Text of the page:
In 2021, two years after the recall of the Rock ‘n Play sleeper, a congressional oversight committee report found that Fisher-Price ignored repeated warnings that its Rock 'n Play sleeper was dangerous before the device was recalled. However, weak federal oversight allowed the product to stay on the market for a decade after it was released in 2009, the report said.
Fisher-Price said in a statement to ABC News at the time the report was released that there "is nothing more important" to the company than the safety of its products and that its "hearts go out to every family who has suffered a loss." Independent medical and other expert analyses verified that the sleeper was safe when used in accordance with its instructions and warnings, the spokesperson said.
"The Rock 'n Play Sleeper was designed and developed following extensive research, medical advice, safety analysis, and more than a year of testing and review," a Fisher-Price spokesperson said. "It met or exceeded all applicable regulatory standards. As recently as 2017, the U.S. Consumer Product Safety Commission (CPSC) proposed to adopt the ASTM voluntary standard for a 30-degree angled inclined sleeper as federal law."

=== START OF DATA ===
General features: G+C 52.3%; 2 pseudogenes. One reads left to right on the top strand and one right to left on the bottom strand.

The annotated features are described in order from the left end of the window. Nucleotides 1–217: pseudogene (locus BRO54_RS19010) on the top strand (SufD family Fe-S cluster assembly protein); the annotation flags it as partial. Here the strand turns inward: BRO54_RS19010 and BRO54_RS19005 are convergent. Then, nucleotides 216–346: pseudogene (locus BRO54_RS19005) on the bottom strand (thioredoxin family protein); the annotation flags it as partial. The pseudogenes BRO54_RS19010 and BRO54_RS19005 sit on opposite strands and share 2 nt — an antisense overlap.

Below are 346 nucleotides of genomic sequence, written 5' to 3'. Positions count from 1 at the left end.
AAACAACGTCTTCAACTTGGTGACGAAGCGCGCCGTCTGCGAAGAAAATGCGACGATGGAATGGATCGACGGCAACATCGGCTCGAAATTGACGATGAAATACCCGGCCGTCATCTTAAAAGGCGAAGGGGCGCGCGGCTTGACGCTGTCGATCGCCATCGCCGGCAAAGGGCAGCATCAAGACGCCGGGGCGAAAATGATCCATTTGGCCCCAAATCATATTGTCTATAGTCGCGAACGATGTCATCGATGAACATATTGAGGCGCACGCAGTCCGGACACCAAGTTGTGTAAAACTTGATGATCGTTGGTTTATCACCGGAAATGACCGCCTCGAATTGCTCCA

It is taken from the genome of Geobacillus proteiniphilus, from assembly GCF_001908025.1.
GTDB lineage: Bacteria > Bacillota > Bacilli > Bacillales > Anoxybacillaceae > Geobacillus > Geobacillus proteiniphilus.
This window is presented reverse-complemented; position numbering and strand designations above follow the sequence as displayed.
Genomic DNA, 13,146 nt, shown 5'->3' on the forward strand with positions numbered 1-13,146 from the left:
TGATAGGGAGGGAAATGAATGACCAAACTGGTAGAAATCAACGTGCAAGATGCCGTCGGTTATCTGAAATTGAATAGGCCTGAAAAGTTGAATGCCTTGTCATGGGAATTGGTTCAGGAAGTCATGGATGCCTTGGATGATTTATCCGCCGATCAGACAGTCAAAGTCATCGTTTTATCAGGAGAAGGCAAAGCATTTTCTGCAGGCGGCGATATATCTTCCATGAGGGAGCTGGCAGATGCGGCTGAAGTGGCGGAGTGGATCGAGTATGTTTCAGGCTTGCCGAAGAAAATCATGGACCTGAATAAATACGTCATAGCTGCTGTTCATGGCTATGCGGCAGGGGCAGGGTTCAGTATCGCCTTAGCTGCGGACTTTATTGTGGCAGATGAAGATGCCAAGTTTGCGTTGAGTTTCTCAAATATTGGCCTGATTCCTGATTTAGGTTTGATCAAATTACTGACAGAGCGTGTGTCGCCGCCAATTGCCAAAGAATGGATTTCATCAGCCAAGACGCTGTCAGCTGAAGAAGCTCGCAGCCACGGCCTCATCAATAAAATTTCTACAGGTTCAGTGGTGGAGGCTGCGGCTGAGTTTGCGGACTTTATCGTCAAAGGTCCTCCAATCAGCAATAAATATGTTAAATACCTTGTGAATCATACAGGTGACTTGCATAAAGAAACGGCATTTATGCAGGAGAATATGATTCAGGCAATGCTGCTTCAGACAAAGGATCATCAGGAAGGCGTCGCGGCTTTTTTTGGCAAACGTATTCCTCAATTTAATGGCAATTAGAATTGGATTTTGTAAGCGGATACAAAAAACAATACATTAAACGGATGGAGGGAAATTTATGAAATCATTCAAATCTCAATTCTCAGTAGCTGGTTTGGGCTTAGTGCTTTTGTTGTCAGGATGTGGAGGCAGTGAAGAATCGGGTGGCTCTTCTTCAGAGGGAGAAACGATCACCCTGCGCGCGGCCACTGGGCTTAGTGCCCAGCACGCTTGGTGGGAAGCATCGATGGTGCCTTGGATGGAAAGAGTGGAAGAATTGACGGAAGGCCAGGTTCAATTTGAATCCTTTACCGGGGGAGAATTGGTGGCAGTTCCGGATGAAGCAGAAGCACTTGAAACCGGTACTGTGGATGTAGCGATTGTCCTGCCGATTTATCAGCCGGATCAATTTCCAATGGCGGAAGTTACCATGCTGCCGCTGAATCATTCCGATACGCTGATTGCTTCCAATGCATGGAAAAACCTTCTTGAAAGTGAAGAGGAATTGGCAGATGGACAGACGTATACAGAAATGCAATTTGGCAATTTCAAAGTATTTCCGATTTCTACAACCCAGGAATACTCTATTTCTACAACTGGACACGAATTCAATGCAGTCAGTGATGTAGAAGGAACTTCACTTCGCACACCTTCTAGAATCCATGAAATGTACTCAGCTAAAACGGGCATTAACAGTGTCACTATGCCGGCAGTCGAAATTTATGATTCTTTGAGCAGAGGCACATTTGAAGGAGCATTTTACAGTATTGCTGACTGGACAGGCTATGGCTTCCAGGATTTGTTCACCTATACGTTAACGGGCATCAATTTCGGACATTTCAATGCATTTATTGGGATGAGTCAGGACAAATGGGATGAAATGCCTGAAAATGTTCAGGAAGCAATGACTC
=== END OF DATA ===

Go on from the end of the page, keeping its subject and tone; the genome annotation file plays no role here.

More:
Mattel, the parent company of Fisher-Price, did not reply to ABC News' request for comment for this story.
What a baby product goes through to reach store shelves
Along with the process of how baby products are recalled, safety advocates say parents and caregivers often also don't realize what happens before a baby product comes on the market.
"Parents look and, as consumers, assume that if something is on a shelf, it's on a shelf for good reason, and if it's designed for use by children or other fundamentally vulnerable communities, that it's safe, that they wouldn't sell it if it's dangerous," Dr. Benjamin Hoffman, an Oregon-based pediatrician and immediate past chair of the American Academy of Pediatrics' Council on Injury, Violence, and Poison Prevention, told ABC News. "And the fact of the matter is, there are a lot of things that are fundamentally dangerous that are sold and there are even more things that get out there that we can't say are safe."
There are a lot of things that are fundamentally dangerous that are sold.
Hoffman pointed out that, since the 1990s, safe sleep guidelines from the AAP have said that caregivers should always place infants to sleep on their backs on a firm, flat surface without any pillows, blankets or bumpers, and that infants should not be placed on inclined products for sleep.